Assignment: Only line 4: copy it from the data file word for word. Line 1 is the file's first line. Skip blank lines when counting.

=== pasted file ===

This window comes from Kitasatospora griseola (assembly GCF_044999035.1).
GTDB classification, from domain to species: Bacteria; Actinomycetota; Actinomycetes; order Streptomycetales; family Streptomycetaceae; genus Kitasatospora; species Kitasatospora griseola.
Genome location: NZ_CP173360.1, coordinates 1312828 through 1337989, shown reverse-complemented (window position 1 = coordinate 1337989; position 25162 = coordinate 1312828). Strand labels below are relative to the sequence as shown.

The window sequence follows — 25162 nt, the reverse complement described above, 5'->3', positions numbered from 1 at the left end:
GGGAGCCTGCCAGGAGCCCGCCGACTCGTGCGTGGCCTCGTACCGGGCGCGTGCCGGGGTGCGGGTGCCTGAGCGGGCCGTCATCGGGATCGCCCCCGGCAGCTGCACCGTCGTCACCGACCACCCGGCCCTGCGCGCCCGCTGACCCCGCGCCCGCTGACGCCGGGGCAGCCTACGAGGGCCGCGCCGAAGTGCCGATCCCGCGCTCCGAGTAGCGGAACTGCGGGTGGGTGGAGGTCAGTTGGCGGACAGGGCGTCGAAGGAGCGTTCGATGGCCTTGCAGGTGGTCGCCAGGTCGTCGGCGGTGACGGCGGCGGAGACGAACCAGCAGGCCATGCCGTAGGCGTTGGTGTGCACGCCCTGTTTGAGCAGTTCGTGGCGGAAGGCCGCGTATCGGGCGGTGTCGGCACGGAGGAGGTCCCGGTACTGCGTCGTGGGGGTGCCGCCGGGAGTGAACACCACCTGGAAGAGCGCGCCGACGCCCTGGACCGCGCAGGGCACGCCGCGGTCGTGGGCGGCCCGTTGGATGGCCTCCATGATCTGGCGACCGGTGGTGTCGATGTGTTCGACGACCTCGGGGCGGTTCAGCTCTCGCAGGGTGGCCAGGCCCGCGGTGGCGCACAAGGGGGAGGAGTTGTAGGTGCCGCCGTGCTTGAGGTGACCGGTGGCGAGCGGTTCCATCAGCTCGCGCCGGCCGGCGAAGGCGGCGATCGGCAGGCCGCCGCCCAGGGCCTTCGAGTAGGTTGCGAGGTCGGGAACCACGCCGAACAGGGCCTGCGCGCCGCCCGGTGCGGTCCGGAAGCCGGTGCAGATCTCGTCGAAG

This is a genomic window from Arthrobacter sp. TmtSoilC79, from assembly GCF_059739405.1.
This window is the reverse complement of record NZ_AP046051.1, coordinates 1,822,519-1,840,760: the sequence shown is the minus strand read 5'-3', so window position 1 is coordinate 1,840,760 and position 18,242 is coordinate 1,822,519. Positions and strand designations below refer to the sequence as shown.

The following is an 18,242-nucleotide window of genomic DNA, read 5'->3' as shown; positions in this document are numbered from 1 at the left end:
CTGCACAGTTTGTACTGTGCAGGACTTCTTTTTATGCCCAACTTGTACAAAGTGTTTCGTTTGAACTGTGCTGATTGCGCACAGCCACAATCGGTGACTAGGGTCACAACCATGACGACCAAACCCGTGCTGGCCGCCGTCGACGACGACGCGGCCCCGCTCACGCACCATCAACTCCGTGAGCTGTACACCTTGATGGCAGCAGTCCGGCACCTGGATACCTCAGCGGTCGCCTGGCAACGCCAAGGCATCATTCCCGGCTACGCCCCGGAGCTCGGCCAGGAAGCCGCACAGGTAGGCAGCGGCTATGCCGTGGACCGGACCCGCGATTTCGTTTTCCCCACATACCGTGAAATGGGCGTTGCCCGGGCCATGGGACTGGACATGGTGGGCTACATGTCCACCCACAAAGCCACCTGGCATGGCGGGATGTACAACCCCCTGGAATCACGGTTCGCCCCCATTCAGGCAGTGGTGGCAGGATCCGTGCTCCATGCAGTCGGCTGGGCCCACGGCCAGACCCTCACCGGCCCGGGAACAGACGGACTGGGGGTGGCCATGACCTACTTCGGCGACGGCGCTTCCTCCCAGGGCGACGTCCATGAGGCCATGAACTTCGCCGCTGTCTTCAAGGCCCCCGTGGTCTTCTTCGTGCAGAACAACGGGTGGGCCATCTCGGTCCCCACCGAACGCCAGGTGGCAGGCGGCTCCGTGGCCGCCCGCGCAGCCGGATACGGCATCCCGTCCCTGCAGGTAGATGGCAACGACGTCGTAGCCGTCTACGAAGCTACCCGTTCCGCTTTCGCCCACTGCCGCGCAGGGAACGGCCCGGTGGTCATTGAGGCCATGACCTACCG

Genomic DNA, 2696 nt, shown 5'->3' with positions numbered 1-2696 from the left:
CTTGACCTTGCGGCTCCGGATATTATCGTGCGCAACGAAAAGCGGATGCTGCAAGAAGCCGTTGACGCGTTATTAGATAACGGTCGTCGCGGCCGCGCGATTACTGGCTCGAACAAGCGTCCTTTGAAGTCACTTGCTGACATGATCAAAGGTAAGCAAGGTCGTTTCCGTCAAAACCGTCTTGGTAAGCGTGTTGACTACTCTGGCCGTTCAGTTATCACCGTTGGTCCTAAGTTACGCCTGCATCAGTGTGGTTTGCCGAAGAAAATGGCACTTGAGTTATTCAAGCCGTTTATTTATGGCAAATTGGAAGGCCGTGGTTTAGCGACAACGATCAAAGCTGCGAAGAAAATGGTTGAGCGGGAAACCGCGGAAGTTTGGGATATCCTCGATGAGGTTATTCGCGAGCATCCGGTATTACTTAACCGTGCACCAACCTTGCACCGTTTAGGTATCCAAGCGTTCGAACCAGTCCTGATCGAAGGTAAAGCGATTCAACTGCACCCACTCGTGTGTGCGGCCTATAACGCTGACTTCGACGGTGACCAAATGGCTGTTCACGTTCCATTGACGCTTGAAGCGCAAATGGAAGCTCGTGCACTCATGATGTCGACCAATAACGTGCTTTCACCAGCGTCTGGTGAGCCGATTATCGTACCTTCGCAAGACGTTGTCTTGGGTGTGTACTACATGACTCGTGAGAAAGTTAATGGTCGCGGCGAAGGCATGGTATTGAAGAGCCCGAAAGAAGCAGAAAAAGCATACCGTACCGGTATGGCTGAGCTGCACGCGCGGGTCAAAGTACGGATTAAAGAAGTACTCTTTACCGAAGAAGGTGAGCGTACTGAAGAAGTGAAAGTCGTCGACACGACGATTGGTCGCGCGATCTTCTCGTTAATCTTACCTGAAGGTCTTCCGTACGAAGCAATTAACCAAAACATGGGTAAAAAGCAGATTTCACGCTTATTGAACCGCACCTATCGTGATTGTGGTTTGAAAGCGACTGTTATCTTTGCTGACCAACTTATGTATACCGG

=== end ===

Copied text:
The window sequence follows — 25162 nt, the reverse complement described above, 5'->3', positions numbered from 1 at the left end: